Judge Stops Police From Releasing Diana Ross DWI Videotape

However, court will consider releasing footage to media after singer appears January 14.

If you've been watching "America's Nuttiest DWIs" on TV every night hoping to see a video of Diana Ross flunking her recent sobriety test, you might be out of luck.

Although police videotaped the December 30 test, administered after Ross was pulled over in Tucson, Arizona, for swerving, a judge has granted Ross' request to prevent the boys in blue from releasing the footage, a police spokesperson said (see "Diana Ross Busted For 'Extreme DUI' ").

The temporary restraining order was issued after Ross' attorneys argued the tape would jeopardize her right to a fair trial. They said it isn't standard procedure to film sobriety tests and that Ross was only videotaped because she's a celebrity. A spokesperson for the Tucson Police Department refuted the accusation, saying they routinely film sobriety tests when a second police car at the scene is equipped with a video camera.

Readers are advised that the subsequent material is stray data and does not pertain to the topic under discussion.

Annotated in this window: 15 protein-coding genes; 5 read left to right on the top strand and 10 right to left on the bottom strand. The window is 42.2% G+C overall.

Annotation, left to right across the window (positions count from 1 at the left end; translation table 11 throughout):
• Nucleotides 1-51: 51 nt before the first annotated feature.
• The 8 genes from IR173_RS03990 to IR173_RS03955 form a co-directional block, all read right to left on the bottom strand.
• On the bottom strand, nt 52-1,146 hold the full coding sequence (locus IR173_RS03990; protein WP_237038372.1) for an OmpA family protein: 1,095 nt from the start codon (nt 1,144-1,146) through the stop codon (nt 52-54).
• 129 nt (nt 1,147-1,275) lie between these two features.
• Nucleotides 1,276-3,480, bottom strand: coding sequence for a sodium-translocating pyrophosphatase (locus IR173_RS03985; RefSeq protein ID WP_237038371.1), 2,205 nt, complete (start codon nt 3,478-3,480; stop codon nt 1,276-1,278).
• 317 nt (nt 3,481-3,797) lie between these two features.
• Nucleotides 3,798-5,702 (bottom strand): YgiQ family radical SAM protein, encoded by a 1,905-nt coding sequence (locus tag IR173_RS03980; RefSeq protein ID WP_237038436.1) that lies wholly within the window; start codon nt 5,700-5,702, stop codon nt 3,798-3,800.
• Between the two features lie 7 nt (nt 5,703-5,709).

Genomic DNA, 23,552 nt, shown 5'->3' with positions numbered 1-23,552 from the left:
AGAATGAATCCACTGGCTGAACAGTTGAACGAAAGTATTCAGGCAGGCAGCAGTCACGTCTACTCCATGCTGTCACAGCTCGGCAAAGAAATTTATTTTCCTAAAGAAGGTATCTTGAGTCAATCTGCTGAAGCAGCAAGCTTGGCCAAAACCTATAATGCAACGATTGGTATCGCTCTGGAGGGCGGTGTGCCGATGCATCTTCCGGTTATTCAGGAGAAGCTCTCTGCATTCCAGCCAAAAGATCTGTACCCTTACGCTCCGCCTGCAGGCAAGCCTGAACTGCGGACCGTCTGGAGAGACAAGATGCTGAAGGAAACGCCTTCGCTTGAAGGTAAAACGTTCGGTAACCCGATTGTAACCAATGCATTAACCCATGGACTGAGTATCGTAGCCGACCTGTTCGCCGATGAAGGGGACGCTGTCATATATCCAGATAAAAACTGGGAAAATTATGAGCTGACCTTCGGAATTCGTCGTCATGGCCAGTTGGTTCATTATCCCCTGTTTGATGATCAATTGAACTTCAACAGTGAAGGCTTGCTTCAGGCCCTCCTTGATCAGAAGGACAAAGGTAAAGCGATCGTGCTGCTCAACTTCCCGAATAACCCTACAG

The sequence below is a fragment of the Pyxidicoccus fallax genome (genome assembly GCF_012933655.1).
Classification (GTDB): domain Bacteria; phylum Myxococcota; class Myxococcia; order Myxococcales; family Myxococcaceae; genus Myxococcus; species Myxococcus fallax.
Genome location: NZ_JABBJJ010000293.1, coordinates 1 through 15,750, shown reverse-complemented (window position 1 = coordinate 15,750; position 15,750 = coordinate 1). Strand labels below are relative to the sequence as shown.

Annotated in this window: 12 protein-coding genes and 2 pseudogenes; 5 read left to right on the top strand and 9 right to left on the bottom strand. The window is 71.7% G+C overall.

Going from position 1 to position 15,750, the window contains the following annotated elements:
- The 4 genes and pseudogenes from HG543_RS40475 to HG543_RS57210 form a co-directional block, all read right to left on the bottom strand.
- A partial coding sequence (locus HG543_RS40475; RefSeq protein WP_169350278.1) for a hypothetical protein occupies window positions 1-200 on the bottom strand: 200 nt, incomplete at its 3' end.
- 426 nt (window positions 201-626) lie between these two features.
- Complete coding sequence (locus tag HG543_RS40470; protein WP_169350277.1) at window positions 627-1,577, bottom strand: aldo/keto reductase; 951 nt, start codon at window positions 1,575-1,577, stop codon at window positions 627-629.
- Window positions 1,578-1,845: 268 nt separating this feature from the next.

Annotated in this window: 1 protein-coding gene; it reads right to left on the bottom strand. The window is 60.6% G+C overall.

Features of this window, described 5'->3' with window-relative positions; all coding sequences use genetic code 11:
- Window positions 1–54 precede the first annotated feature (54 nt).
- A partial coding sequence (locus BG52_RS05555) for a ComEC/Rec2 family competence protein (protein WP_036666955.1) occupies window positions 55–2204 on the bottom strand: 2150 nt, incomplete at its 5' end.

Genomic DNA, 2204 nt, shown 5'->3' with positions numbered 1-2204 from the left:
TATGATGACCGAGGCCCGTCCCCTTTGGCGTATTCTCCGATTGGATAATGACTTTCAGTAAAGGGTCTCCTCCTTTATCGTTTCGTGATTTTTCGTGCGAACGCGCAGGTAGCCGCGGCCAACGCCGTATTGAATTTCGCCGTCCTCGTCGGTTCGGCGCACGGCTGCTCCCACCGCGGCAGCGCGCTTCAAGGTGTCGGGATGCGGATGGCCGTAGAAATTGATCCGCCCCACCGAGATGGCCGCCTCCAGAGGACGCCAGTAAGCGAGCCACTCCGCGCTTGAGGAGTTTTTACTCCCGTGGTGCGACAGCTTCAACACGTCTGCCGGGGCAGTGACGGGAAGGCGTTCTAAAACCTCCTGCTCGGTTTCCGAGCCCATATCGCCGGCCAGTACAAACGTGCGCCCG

According to the police report, Ross told cops she hadn't been drinking, then failed each of the tasks she was asked to perform.

The report states that: When the arresting officer asked her to walk a straight line for 10 paces with her arms at her side, she lost her balance while listening to instructions, started walking before the instructions were finished, stopped walking to try to steady herself, did not touch her heel to toe as asked, used her arms for balance and lost her balance when trying to turn around. When told to stand on one foot with her arms at her side, she used her arms for balance, had to place her other foot down three times in seven seconds, than fell over and laughed. When she tried to write the alphabet she had to say it out loud, skipped some letters and repeated others, and when asked to write even numerals from 0 to 30, she included odd numbers, skipped some digits and repeated others.

Ross was charged with three misdemeanors — extreme DUI, driving under the influence and driving with a blood-alcohol content over .08 — after a Breathalyzer test registered her blood-alcohol level at over .20 percent, almost three times the state's limit.

Judge John Kelley said he will consider releasing the video to the media on January 14, the day after Ross is scheduled to appear in court.

Ross has had previous battles with the bottle. Before she kicked off a tour last May, she checked into a drug and alcohol rehabilitation clinic in Los Angeles.